by Alex Dib 4H
Sun Jan 22, 2017 10:58 pm
Forum: Reaction Enthalpies (e.g., Using Hess’s Law, Bond Enthalpies, Standard Enthalpies of Formation)
Topic: Enthalpy Change and Internal Energy Change for a Chemical Reaction
Replies: 1
Views: 258

Re: Enthalpy Change and Internal Energy Change for a Chemical Reaction

Hi, when calculating delta n (change in moles) we are only concerned with gas phase molecules in the chem equation because those are the only ones that will affect work done. In this problem, were given 6mol H20 and 6 mol CO2 in gas phase on products, totaling 12 moles, and 6 mol O2 on gas phase on ...
by Alex Dib 4H
Tue Jan 17, 2017 12:01 am
Forum: Calculating Work of Expansion
Topic: Hmwk Problem 8.67 [ENDORSED]
Replies: 2
Views: 346

Re: Hmwk Problem 8.67 [ENDORSED]

The way the reaction is balanced gives one mole of H20(l), which is helpful because when we find the enthalpy change for the reaction, we are also finding the enthalpy of formation of H20(l). There are a few ways to do this, but for this question we are asked to use bond enthalpies to calculate the ...
by Alex Dib 4H
Sun Dec 04, 2016 2:27 am
Forum: Calculating the pH of Salt Solutions
Topic: Salts
Replies: 1
Views: 380

Re: Salts

Hey, Im pretty sure that you'd only be using group 1 and 2 metals because they do not affect the pH of solution. I don't think it particularly matters which one, as long as as the formal charge of the conjugate base and metal salt match.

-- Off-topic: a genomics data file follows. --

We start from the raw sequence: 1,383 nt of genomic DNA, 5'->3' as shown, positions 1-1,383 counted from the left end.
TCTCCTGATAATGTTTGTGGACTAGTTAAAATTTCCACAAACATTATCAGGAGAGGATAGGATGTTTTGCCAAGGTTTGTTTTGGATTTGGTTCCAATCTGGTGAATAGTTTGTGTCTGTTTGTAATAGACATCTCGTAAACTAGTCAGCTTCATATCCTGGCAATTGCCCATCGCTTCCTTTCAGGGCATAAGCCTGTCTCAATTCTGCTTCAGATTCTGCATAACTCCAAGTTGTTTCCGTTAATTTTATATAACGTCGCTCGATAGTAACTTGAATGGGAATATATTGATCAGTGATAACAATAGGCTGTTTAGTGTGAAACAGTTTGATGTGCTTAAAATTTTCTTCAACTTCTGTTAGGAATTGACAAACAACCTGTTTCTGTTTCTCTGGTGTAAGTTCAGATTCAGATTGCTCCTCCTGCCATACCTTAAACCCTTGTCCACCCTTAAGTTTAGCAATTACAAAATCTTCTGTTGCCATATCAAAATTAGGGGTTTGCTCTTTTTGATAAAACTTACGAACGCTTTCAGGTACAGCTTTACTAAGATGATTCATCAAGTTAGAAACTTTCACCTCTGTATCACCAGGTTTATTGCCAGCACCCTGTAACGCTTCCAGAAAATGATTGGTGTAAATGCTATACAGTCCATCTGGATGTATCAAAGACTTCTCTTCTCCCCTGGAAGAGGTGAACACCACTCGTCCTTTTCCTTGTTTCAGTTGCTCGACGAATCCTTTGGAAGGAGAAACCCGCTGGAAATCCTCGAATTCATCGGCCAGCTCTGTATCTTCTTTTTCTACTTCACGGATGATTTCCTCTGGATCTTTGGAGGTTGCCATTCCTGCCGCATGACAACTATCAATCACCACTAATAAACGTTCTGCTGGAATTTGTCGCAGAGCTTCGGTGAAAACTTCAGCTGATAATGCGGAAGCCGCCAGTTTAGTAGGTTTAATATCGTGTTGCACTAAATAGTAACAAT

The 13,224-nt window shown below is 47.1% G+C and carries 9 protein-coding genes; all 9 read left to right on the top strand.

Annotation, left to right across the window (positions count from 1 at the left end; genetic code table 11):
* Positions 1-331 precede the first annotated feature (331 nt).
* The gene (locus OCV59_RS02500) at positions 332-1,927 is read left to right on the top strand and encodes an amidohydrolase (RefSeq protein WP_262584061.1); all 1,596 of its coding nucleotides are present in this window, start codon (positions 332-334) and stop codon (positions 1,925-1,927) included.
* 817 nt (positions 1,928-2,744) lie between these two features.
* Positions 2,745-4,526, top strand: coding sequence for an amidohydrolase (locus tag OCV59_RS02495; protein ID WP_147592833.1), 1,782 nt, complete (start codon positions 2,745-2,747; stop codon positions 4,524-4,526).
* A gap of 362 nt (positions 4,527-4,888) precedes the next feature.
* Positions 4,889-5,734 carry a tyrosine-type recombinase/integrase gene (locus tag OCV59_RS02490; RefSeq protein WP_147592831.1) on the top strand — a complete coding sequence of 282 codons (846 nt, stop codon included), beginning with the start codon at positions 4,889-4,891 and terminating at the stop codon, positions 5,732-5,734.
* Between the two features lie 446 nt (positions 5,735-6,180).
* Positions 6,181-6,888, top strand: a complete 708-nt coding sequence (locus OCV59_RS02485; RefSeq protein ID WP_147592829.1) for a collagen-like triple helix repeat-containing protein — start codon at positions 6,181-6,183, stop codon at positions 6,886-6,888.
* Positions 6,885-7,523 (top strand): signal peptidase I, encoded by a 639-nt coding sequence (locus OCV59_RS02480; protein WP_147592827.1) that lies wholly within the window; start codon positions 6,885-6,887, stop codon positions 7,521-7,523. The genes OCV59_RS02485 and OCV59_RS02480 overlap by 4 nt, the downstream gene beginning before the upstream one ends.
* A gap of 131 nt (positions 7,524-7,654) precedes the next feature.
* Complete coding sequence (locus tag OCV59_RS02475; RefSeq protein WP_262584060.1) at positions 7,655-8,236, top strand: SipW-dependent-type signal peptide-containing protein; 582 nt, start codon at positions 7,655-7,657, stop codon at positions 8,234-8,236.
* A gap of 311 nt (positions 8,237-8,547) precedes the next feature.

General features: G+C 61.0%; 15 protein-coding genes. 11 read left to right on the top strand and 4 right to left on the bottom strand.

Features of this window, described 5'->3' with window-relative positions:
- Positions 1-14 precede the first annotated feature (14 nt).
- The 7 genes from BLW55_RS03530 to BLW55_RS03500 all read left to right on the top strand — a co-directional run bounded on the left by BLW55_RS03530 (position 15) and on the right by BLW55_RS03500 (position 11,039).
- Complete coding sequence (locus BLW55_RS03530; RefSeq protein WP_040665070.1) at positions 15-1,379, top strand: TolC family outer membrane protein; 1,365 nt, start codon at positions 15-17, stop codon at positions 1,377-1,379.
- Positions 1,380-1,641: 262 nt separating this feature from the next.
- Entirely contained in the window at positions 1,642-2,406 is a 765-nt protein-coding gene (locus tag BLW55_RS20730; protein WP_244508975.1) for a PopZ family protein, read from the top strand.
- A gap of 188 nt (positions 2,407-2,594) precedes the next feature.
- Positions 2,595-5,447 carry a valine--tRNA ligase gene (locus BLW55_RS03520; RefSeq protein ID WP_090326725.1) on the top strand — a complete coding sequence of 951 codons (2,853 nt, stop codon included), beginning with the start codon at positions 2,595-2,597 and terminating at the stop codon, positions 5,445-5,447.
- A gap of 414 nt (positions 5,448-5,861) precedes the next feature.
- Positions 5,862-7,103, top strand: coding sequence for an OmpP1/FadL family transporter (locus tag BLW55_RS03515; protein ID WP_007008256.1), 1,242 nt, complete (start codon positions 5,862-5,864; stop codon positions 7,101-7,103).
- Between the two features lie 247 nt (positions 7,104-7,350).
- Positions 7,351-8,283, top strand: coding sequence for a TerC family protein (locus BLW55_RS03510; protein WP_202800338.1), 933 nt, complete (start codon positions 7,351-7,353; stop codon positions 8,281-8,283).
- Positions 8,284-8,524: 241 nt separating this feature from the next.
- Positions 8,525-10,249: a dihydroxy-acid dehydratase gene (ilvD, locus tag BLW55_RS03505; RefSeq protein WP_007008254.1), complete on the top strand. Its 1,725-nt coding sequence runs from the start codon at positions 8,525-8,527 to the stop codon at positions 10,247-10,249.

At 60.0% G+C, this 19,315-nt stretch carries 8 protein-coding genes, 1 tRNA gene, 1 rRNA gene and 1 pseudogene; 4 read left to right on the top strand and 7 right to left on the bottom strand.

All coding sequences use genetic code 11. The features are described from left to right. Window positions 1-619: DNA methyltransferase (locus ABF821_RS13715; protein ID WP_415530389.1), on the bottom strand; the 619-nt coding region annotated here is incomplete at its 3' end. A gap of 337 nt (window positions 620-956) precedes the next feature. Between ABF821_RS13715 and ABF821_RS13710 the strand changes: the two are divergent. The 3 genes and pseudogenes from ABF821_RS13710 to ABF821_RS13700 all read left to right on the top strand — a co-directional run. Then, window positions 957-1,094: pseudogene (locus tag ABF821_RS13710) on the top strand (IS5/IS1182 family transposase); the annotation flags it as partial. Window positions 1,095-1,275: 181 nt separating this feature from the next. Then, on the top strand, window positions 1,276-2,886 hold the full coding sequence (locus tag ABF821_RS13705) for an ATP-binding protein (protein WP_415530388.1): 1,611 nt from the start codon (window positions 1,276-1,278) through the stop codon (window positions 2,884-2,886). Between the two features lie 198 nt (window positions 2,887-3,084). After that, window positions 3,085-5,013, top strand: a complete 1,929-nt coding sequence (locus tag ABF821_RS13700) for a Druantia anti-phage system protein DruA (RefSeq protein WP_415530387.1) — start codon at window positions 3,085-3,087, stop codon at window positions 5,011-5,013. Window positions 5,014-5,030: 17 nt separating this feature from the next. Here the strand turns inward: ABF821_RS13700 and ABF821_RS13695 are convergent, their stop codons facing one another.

by Alex Dib 4H
Thu Nov 24, 2016 2:24 am
Forum: Polyprotic Acids & Bases
Topic: Polyprotic Acids and strength
Replies: 2
Views: 603

Re: Polyprotic Acids and strength

I think they're for the most part weak. But H2SO4 is a strong acid and gives off more than one proton so I don't think we should assume ALL are weak, but probably most.
by Alex Dib 4H
Tue Nov 15, 2016 11:19 pm
Forum: Equilibrium Constants & Calculating Concentrations
Topic: concentration problem
Replies: 1
Views: 211

Re: concentration problem

Hey, I'm pretty sure you're correct about finding the concentration for that problem, just divide all of the given moles by their volume. And since our reactant is a solid, we just ignore it, like you said. To find moles when given grams, you would divide the given grams by the molar mass of the com...
by Alex Dib 4H
Mon Nov 07, 2016 10:45 pm
Forum: Naming
Topic: Name this compound
Replies: 1
Views: 559

Re: Name this compound